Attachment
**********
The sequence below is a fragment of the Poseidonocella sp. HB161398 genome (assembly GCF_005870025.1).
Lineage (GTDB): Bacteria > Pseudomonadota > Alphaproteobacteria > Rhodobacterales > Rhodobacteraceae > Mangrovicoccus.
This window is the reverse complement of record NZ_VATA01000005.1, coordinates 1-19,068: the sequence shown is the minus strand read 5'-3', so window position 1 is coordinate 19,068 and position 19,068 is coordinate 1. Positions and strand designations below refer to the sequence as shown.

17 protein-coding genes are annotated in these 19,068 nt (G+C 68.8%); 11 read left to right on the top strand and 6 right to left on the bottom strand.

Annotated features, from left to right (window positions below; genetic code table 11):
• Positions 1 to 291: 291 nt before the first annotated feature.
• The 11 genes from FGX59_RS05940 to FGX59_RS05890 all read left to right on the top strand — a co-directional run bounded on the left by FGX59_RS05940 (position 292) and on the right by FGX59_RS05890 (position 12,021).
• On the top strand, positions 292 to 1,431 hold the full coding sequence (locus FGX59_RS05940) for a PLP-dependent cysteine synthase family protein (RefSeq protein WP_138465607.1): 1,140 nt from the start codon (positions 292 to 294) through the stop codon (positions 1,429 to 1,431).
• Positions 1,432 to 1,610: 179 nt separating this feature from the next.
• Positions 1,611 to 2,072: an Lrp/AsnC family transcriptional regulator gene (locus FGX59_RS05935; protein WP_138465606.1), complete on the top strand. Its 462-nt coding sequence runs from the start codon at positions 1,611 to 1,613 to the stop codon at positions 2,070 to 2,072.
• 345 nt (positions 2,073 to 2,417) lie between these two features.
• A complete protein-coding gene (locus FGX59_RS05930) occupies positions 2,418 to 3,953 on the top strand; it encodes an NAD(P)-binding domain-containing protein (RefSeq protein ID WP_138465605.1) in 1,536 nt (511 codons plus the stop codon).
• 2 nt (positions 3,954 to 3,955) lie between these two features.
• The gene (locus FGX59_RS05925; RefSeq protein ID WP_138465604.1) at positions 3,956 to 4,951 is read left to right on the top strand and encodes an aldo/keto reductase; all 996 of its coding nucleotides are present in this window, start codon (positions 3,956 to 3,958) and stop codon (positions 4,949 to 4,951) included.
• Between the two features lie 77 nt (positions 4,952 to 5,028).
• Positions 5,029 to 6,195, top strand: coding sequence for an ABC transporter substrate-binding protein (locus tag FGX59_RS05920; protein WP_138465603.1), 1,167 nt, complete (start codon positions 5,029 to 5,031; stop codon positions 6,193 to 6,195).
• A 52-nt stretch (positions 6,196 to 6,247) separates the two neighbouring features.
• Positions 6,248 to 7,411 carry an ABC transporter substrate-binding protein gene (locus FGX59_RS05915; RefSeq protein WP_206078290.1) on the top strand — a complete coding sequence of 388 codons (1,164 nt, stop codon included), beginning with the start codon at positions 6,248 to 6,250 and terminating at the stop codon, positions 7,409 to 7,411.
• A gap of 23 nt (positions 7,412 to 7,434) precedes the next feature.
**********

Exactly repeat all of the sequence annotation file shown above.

The sequence below is a fragment of the Poseidonocella sp. HB161398 genome (assembly GCF_005870025.1).
Lineage (GTDB): Bacteria > Pseudomonadota > Alphaproteobacteria > Rhodobacterales > Rhodobacteraceae > Mangrovicoccus.
This window is the reverse complement of record NZ_VATA01000005.1, coordinates 1-19,068: the sequence shown is the minus strand read 5'-3', so window position 1 is coordinate 19,068 and position 19,068 is coordinate 1. Positions and strand designations below refer to the sequence as shown.

17 protein-coding genes are annotated in these 19,068 nt (G+C 68.8%); 11 read left to right on the top strand and 6 right to left on the bottom strand.

Annotated features, from left to right (window positions below; genetic code table 11):
• Positions 1 to 291: 291 nt before the first annotated feature.
• The 11 genes from FGX59_RS05940 to FGX59_RS05890 all read left to right on the top strand — a co-directional run bounded on the left by FGX59_RS05940 (position 292) and on the right by FGX59_RS05890 (position 12,021).
• On the top strand, positions 292 to 1,431 hold the full coding sequence (locus FGX59_RS05940) for a PLP-dependent cysteine synthase family protein (RefSeq protein WP_138465607.1): 1,140 nt from the start codon (positions 292 to 294) through the stop codon (positions 1,429 to 1,431).
• Positions 1,432 to 1,610: 179 nt separating this feature from the next.
• Positions 1,611 to 2,072: an Lrp/AsnC family transcriptional regulator gene (locus FGX59_RS05935; protein WP_138465606.1), complete on the top strand. Its 462-nt coding sequence runs from the start codon at positions 1,611 to 1,613 to the stop codon at positions 2,070 to 2,072.
• 345 nt (positions 2,073 to 2,417) lie between these two features.
• A complete protein-coding gene (locus FGX59_RS05930) occupies positions 2,418 to 3,953 on the top strand; it encodes an NAD(P)-binding domain-containing protein (RefSeq protein ID WP_138465605.1) in 1,536 nt (511 codons plus the stop codon).
• 2 nt (positions 3,954 to 3,955) lie between these two features.
• The gene (locus FGX59_RS05925; RefSeq protein ID WP_138465604.1) at positions 3,956 to 4,951 is read left to right on the top strand and encodes an aldo/keto reductase; all 996 of its coding nucleotides are present in this window, start codon (positions 3,956 to 3,958) and stop codon (positions 4,949 to 4,951) included.
• Between the two features lie 77 nt (positions 4,952 to 5,028).
• Positions 5,029 to 6,195, top strand: coding sequence for an ABC transporter substrate-binding protein (locus tag FGX59_RS05920; protein WP_138465603.1), 1,167 nt, complete (start codon positions 5,029 to 5,031; stop codon positions 6,193 to 6,195).
• A 52-nt stretch (positions 6,196 to 6,247) separates the two neighbouring features.
• Positions 6,248 to 7,411 carry an ABC transporter substrate-binding protein gene (locus FGX59_RS05915; RefSeq protein WP_206078290.1) on the top strand — a complete coding sequence of 388 codons (1,164 nt, stop codon included), beginning with the start codon at positions 6,248 to 6,250 and terminating at the stop codon, positions 7,409 to 7,411.
• A gap of 23 nt (positions 7,412 to 7,434) precedes the next feature.